After-hours quandary

April 18, 1994

The Baltimore County government finds itself in a quandary over two after-hours clubs that opened last year in an east Towson business park.

Residents who live near Club 101 and Club Manhattan on Orchard Tree Lane off Joppa Road -- the first and, so far, only after-hours spots in the county -- have complained about noise and the undesirable clientele associated with the strip shows that have been staged at Club Manhattan.

Meanwhile, the facts about the ownership of the two clubs and how they initially gained county approval are clouded by contradictions. Club Manhattan's owners, for example, applied to open as a private social club. Imagine the chagrin of county officials when they discovered that this "social club" featured completely nude dancing, in violation of county law.

The situation is further muddled by the fact that the county has no zoning classification for clubs open after 2 a.m. Moreover, these bring-your-own-booze businesses operate without liquor licenses, so the county is powerless to exert control through its liquor laws. The County Council could make a new category for the clubs, with appropriate regulatory powers, but council members would be committing political suicide to sanction an opening for these clubs, especially in an election year.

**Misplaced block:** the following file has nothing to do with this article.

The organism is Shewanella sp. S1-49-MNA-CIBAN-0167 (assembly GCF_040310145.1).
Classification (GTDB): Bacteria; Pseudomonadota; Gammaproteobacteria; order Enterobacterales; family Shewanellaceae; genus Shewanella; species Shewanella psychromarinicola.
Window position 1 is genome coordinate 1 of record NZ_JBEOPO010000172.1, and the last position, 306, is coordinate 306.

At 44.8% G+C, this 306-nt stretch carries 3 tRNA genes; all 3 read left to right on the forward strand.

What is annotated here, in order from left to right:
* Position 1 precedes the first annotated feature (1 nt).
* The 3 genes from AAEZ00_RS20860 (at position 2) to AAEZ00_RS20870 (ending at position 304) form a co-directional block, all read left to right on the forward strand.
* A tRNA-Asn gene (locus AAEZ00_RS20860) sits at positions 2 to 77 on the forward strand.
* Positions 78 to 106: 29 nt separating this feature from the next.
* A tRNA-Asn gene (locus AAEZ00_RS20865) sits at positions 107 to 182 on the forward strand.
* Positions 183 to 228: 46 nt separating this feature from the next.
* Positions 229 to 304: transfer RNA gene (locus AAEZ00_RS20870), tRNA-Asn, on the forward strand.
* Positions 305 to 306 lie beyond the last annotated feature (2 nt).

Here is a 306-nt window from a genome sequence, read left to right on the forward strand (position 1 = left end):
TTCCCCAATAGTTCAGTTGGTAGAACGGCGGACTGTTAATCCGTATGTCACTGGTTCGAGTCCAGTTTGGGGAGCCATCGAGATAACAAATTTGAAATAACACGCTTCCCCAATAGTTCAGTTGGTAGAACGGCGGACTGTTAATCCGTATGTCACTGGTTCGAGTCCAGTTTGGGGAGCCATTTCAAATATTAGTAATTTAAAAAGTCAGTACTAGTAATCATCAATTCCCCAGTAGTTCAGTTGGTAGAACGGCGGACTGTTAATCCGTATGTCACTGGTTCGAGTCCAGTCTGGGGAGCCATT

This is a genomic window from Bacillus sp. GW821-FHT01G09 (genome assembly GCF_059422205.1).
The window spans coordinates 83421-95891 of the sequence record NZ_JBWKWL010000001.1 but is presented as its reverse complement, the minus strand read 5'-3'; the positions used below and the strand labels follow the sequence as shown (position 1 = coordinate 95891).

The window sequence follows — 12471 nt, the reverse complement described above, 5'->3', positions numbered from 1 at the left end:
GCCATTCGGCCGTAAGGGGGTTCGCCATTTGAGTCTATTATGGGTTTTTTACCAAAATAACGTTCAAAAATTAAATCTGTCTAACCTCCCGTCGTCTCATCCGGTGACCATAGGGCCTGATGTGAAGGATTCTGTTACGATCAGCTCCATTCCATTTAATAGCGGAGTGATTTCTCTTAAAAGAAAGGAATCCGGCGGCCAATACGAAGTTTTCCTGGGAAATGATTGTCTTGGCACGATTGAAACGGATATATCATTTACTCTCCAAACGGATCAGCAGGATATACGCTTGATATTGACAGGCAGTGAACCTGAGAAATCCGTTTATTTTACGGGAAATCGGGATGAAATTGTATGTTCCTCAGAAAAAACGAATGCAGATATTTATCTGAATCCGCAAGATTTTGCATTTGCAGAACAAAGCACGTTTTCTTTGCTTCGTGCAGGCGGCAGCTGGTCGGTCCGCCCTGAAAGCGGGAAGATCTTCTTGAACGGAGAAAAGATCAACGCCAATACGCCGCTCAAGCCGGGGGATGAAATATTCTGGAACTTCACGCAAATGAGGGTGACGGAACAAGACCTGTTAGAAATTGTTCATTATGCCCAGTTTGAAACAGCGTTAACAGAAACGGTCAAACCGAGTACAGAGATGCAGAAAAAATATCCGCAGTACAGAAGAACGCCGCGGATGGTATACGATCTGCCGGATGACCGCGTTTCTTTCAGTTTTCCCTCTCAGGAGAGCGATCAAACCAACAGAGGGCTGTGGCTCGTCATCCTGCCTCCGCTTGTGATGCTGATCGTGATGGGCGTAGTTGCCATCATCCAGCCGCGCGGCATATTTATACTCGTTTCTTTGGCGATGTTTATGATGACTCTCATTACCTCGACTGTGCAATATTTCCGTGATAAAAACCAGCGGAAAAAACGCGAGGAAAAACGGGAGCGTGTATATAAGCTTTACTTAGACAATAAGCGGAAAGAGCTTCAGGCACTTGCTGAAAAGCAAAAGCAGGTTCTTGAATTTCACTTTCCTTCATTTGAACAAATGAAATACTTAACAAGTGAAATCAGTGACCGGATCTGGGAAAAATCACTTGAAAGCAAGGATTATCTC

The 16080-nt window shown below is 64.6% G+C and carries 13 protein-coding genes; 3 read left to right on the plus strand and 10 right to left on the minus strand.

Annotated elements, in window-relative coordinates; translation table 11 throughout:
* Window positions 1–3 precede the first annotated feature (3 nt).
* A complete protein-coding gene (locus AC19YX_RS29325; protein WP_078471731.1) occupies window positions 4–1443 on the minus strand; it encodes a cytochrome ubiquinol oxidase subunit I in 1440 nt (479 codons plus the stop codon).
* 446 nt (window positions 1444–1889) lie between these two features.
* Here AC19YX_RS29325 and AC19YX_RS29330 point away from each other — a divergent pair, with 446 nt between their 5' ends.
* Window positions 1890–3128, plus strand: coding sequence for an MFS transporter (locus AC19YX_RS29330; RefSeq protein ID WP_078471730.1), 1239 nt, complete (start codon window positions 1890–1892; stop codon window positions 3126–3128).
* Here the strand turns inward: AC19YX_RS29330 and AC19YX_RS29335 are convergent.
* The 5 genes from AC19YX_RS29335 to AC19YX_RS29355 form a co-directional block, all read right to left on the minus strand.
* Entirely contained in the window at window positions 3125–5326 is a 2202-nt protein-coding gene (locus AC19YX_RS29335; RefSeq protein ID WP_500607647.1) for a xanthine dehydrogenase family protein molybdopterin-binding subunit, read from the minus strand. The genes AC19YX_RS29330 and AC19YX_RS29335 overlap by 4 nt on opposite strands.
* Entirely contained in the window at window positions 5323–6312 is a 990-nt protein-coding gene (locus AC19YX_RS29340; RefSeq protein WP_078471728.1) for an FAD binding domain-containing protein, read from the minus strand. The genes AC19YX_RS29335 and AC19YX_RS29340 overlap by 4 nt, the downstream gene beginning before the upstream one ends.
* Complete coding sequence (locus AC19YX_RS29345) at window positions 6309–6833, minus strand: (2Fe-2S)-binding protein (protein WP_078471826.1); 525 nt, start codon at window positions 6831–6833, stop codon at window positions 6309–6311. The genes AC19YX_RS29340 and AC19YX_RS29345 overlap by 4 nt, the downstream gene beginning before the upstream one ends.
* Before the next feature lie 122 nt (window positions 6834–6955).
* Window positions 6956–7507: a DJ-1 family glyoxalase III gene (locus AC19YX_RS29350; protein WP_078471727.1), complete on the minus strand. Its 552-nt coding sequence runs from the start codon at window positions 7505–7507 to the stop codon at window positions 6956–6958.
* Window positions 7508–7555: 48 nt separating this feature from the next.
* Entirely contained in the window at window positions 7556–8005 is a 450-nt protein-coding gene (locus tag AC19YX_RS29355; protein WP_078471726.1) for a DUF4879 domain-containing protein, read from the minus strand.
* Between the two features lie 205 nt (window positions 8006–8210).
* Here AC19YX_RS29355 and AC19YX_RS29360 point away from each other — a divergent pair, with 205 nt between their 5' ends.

If the county seeks to shut down the clubs or at least bring them into line with local laws, its best recourse apparently would be through the hearing process. Indeed, the zoning department has asked the owners of both clubs to undergo official hearings to determine the legality of their businesses.

There's always the chance these hearings could lead to approval of the clubs in some form, which wouldn't sit well with community officials and area residents already weary from fighting the problems caused by two other nearby entertainment venues -- the Kaos nightclub, where illegal strip dancing has occurred, and the Skateland rink, where brawling and vandalism are not uncommon.

Zoning Commissioner Lawrence E. Schmidt ruled last week against a request for an after-hours club in Arbutus. He said the local zoning would have allowed a standard nightclub but not an after-hours business. This finding suggests that anyone intending to open an after-hours place could obtain a permit by deceitfully claiming to launch a nightclub or a "social club." The county obviously needs to clarify its policy regarding after-hours clubs. Otherwise the difficulties seen in east Towson could be repeated all over the county.

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